Transforming human health will take longer if research outputs – like publications, data, software and biological materials – aren’t managed, shared and used in ways that realise their full value.
We’ve been leading efforts to make research more open for over 20 years, ever since we worked to make sure the results of the Human Genome Project were released immediately into the public domain.
In recent years, the research community has made significant progress. But there are still challenges. For example, many researchers are concerned that the time and effort taken to share outputs puts them at a competitive disadvantage, without bringing enough benefits. Addressing challenges like this is at the heart of our work.
We were the first research funder to introduce a mandatory open access policy. All journal articles, book chapters and monographs that present the findings of the research we fund must be made freely available. Since then, more than 150 global research funders have followed our lead.
In November 2018, following a six-month review, we announced that we're updating our open access policy to align with Plan S(opens in a new tab). The changes will apply from 1 January 2021. Read:
We held a series of webinars on our new open access policy in autumn 2020 – see the slides(opens in a new tab).
There are many challenges around sharing research outputs, from how best to use confidential patient data in research, to how to share data when under the pressure of a public health emergency like coronavirus or Ebola. Our open research team works with other teams across Wellcome and with partners to address these challenges.
From 1 October 2020 to 30 September 2021, we’re piloting an outputs management plan support service.
The service will be available to Wellcome-funded researchers whose outputs management plans have been flagged – by committee members, peer reviewers or Wellcome staff – as requiring more detail. We will contact the researchers recommended for this service at the time of award.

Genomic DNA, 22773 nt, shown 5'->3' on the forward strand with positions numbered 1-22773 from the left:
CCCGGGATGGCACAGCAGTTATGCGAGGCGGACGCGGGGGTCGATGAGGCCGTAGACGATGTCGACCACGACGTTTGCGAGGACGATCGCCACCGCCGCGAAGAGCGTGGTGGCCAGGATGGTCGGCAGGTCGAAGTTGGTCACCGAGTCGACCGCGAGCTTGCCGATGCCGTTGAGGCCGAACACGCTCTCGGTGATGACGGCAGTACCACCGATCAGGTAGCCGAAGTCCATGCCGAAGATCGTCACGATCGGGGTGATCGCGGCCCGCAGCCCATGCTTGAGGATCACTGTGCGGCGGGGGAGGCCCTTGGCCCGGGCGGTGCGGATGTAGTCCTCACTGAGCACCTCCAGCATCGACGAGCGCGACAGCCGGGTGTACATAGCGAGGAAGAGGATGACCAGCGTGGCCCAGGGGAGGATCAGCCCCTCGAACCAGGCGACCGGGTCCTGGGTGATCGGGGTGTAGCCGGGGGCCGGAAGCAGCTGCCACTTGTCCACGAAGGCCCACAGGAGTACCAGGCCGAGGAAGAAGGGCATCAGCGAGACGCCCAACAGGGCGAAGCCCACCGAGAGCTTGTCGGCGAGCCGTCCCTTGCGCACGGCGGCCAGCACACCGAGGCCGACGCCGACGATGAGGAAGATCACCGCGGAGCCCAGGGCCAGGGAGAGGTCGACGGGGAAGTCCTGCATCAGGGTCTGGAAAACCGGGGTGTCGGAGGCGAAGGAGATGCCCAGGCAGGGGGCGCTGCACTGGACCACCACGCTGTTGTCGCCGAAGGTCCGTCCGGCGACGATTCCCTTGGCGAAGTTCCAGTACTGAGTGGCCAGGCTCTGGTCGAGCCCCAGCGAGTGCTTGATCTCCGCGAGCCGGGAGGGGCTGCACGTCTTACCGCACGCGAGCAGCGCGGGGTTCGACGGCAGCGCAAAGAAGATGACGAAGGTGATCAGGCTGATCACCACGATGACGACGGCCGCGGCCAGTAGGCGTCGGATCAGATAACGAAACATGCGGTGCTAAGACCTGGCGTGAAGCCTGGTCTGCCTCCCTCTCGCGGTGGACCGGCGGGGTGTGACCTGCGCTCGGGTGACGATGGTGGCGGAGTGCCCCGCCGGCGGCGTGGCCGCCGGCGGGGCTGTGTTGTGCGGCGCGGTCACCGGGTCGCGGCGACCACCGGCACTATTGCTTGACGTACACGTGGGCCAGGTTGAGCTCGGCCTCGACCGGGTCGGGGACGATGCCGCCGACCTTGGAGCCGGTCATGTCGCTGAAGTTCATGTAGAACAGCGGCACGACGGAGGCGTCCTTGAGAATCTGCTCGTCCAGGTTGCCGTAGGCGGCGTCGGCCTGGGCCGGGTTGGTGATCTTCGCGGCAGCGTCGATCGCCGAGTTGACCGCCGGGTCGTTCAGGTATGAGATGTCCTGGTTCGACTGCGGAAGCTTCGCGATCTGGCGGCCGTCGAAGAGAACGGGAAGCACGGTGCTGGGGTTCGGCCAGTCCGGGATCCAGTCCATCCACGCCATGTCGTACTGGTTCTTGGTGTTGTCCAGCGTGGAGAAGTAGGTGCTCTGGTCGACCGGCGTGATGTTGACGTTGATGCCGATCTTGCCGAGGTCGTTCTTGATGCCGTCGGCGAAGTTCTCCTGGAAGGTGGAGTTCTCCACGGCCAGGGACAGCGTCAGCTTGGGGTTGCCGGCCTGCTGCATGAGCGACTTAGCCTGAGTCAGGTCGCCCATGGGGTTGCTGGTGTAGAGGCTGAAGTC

Through the service, the open research team, in collaboration with institutional data stewards, will provide bespoke advice to researchers to help them build on their plan. For example, how, where and when research outputs should be shared, in line with best practice.
We're running a pilot with Springer Nature(opens in a new tab) which offers our researchers expert support to manage and share datasets associated with publications.
For more information about these pilots, contact the team at firstname.lastname@example.org.
We encourage research outputs to be shared in line with the FAIR principles (findable, accessible, interoperable and reusable). Through the Research on Research Institute(opens in a new tab), we are supporting FAIRware – a cross-funder initiative to design and develop software tools to assess the extent to which datasets, software and other research outputs are being shared in line with these principles.
Clinical trials data is a valuable resource for researchers, who can use it to advance medical science by building on previous findings and exploring new questions.
We support the sharing of this data in several ways.
Researchers who lead the way in making their research open aren’t always given the recognition or incentives for doing so.
To help improve this we:
Following cOAlition S' adoption of two price and service transparency frameworks(opens in a new tab), we have published a request for information to build an online service that provides access to publisher services and pricing data(opens in a new tab).
The service would provide a secure means by which:
The deadline to respond to this request for information is 30 November 2020, 17:00 GMT. Send your responses to email@example.com.
We offer a number of funding opportunities to support open research.
For more information, contact the team at firstname.lastname@example.org.